Attitudes from the Editor
In its last issue, Dealerscope ran its annual list of the top 50 CE retailers. One reader — an independent retailer focused on high-end audio/video products —called me to complain after he received that issue. This dealer, who has been featured in several Dealerscope stories, including a cover profile, had a problem with the inclusion of certain dealers in the Top 50 list, such as Wal-Mart, Target, Kmart, Staples, Kroger and a few others. His position was that these were not CE dealers, and shouldn't be included in the list. I'm sympathetic to that, to a degree, but it's important to note that our Top 50 list is an objective list. We didn't choose the dealers we liked best, or the dealers most representative of our readership. We simply reported the numbers.
Certainly, Wal-Mart is nothing like this reader's business, and his clients probably won't rush to Wal-Mart when they want a home theater system. However, to ignore the truth of the majority of Americans' electronics purchases is to shut your eyes in the face of a migrating market. Kroger, this reader argued, is a grocery store, and shouldn't be considered a CE store. Yet its inclusion in our list stems from the Fred Meyer part of the company, which lists 11 rear projection TVs on the Kroger Web site. People are buying electronics from a wide variety of retailers, many non-traditional electronics dealers. Does it serve the Dealerscope reader to report on this? I think so.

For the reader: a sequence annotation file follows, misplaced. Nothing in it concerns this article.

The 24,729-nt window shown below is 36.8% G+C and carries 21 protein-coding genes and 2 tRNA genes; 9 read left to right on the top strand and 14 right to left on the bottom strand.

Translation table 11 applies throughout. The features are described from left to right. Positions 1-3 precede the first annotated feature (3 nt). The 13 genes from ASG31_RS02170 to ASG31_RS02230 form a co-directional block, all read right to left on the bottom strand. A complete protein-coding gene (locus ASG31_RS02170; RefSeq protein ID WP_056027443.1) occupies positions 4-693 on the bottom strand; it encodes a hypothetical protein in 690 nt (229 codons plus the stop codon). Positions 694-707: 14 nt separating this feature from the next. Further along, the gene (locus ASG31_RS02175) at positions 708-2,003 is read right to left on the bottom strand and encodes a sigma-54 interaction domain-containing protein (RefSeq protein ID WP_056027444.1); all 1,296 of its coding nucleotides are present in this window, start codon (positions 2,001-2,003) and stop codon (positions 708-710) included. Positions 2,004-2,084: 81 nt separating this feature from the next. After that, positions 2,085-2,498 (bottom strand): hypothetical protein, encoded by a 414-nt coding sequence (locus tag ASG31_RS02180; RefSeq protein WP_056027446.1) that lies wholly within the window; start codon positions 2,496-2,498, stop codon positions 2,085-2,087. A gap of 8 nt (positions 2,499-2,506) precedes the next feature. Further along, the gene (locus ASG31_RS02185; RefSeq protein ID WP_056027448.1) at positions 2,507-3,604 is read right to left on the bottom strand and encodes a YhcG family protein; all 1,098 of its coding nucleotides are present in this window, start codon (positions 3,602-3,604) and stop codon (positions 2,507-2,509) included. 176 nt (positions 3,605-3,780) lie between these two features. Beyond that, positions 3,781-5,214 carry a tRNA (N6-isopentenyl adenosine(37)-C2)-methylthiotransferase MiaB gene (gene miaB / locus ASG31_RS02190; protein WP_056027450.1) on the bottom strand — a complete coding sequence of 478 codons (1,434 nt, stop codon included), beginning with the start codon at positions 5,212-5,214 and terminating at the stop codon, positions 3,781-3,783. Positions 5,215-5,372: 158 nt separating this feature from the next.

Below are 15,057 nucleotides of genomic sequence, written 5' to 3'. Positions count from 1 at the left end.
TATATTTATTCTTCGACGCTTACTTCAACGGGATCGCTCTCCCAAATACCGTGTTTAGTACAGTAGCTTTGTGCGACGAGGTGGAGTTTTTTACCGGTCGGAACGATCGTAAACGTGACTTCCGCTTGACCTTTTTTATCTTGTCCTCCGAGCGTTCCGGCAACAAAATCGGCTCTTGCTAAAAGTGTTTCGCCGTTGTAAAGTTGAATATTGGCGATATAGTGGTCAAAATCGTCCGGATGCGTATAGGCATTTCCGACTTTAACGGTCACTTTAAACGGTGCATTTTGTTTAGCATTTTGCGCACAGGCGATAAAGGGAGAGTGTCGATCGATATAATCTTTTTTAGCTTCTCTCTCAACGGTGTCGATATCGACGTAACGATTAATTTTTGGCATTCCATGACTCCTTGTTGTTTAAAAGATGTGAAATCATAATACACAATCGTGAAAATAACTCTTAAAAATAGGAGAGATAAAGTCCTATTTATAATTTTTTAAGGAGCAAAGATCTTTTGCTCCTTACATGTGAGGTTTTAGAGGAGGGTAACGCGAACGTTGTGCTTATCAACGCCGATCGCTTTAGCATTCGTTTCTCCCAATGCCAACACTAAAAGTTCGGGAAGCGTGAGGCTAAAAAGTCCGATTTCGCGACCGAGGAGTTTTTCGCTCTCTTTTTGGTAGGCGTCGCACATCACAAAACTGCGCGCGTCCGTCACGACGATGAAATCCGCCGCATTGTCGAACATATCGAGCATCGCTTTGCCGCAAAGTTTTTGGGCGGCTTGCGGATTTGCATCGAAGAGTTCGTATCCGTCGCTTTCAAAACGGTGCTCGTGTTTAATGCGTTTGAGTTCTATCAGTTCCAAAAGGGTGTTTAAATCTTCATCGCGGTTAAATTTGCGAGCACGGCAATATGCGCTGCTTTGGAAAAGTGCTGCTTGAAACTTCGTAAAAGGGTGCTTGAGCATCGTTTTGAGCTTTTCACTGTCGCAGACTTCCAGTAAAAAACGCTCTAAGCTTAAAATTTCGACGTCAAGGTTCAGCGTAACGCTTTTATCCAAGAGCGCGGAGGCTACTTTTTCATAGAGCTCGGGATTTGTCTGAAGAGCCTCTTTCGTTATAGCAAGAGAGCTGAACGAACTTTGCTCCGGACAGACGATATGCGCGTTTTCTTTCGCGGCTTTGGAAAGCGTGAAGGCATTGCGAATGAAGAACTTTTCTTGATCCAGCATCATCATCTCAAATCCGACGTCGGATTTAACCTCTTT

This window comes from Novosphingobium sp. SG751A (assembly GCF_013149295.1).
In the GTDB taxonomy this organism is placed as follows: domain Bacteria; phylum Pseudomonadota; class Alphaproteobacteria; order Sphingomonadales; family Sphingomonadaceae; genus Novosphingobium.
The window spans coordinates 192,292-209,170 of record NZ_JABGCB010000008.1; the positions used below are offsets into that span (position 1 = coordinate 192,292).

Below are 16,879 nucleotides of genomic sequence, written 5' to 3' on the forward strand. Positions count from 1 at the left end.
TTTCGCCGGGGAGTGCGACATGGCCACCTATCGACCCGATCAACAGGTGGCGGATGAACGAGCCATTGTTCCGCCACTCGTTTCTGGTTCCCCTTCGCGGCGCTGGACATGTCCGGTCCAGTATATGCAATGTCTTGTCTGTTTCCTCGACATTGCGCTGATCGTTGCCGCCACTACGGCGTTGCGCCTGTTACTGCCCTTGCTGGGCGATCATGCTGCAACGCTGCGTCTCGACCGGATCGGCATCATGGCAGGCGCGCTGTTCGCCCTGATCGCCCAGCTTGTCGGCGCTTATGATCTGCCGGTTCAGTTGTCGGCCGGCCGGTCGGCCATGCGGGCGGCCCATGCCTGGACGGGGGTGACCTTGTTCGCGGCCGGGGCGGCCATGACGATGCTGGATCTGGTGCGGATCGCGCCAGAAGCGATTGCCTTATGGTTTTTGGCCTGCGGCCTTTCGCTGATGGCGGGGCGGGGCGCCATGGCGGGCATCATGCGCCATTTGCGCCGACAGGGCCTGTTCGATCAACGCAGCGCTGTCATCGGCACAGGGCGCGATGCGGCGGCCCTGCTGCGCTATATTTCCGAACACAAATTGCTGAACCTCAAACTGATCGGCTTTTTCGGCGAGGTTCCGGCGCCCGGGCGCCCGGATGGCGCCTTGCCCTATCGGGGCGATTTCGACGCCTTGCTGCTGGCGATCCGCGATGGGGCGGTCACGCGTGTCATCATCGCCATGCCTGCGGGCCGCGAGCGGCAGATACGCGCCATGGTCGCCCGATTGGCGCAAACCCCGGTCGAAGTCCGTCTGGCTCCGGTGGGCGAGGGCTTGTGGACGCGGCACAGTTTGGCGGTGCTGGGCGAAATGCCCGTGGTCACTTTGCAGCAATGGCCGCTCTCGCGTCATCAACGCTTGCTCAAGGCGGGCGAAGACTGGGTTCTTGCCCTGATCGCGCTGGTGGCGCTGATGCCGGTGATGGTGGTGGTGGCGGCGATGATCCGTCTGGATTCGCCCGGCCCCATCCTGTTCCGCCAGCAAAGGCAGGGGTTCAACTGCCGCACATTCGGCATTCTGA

Information like this can help you understand how consumers perceive electronics and electronics shopping. How many of the dealers on our Top 50 are price- and convenience-oriented, verses service-oriented? What does this tell you? Consider the lesson learned by Harvey Electronics, profiled in this issue's cover story. Knowing where the majority of the electronics business is, and knowing it couldn't play successfully in that realm, Harvey chose to follow the smaller crowd with the deeper pockets, rather than the larger, price-sensitive crowd.